Most rhetorical studies of evolution/religion debates have addressed the media version of the debates that pits fundamentalist religion against science. Yet, most of the rhetorical studies in this area have not been nuanced enough to appreciate the complexity of the rhetoric resulting from this rich area of discourse. This study provides a rhetorical analysis of the evolution rhetoric in one particular religion, The Church of Jesus Christ of Latter-day Saints (LDS Church), and focuses on the discourse of two prominent leaders in the LDS Church, B.H. Roberts and Joseph Fielding Smith. In the LDS Church there is a clear distinction among members (Mormons) between official and unofficial discourse, and discerning the distinction between official and unofficial discourse revolves around the rhetorical concept of ethos. The ethos of a Mormon rhetor in intra-Mormon evolution discourse depends on an audience's perception of the concordance between written or canonized revelation, the words of living oracles, and priesthood position. However, citing more scriptures and prophets, or possessing a higher priesthood position does not automatically make a rhetor's argument supreme in the LDS Church. A rhetorical analysis of the Roberts/Smith debate demonstrates that rhetoric in the LDS Church is not judged solely by the rhetor's position of authority or by the rhetor's citation of authority (e.g., canonized scripture or modern prophets); rather, the rhetor's rhetoric is judged, at least to a degree, on its own merits. Ethos provides one approach or window into the rhetoric of evolution discourse, but uncovers many other possible approaches. More rhetorical studies of the evolution debates taking place in the LDS Church and in other specific religious settings will likely reveal much more about the way that ethos and other elements of rhetoric inform the seemingly endless evolution/religion discussion.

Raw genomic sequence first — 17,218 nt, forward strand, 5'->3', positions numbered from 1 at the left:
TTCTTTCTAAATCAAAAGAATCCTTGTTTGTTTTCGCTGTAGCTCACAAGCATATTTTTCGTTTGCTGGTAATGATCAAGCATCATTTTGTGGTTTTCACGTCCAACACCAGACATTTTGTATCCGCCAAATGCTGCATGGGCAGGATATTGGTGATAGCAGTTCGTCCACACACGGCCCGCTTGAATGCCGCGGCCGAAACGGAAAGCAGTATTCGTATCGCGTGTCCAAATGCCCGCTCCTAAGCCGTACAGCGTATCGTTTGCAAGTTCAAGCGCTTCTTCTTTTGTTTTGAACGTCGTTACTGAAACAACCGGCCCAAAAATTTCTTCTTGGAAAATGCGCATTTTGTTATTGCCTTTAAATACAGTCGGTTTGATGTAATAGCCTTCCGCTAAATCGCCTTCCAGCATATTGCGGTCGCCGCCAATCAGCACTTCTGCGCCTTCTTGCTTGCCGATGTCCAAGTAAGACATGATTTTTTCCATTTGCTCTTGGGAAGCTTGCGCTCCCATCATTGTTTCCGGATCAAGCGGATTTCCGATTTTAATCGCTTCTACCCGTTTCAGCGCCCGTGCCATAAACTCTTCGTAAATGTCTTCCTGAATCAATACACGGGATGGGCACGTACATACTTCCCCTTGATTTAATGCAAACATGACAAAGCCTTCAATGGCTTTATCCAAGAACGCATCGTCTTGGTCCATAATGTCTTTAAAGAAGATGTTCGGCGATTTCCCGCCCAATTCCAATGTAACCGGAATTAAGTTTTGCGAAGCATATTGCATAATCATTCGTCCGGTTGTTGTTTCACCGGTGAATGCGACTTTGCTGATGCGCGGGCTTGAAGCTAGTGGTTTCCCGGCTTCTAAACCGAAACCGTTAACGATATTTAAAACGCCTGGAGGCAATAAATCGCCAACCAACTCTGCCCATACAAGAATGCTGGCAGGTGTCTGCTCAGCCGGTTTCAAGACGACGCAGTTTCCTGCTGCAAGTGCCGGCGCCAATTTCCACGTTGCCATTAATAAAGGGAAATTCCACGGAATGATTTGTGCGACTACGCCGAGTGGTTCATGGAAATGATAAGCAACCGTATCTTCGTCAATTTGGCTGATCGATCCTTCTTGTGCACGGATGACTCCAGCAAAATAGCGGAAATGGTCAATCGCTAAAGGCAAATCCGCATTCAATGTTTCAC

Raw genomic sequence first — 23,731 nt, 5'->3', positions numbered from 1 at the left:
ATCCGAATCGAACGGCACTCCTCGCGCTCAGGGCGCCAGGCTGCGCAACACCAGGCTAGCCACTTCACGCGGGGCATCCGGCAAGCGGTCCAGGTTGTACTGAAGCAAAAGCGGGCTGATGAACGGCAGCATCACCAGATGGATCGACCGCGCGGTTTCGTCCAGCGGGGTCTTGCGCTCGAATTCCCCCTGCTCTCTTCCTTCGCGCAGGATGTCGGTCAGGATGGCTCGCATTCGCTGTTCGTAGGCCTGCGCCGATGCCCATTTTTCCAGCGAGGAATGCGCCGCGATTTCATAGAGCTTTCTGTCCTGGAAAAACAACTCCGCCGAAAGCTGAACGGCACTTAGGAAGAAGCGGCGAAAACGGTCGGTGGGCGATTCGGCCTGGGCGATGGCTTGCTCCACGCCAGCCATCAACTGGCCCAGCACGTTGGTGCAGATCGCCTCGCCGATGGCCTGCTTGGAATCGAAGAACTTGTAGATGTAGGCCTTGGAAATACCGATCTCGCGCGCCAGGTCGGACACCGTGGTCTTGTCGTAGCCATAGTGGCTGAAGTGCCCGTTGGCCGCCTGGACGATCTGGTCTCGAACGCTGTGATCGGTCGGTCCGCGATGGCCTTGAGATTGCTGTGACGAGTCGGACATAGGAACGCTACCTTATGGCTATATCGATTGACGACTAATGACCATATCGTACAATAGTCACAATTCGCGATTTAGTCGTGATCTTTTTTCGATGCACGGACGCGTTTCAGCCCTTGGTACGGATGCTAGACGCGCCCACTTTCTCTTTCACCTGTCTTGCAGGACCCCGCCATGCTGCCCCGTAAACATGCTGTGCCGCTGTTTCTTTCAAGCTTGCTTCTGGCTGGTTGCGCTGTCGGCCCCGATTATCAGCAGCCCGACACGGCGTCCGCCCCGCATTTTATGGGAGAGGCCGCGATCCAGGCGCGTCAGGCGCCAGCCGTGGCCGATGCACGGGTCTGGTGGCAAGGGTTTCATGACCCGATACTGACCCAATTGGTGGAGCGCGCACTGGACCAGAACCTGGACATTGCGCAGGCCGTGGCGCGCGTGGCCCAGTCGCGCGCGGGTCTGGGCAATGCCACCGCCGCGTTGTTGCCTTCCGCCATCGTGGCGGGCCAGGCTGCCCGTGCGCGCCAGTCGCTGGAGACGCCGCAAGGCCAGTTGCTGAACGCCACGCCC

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Humanities; English



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evolution, rhetoric, Roberts, Smith, Mormon, LDS, ethos, discourse, debates, Darwin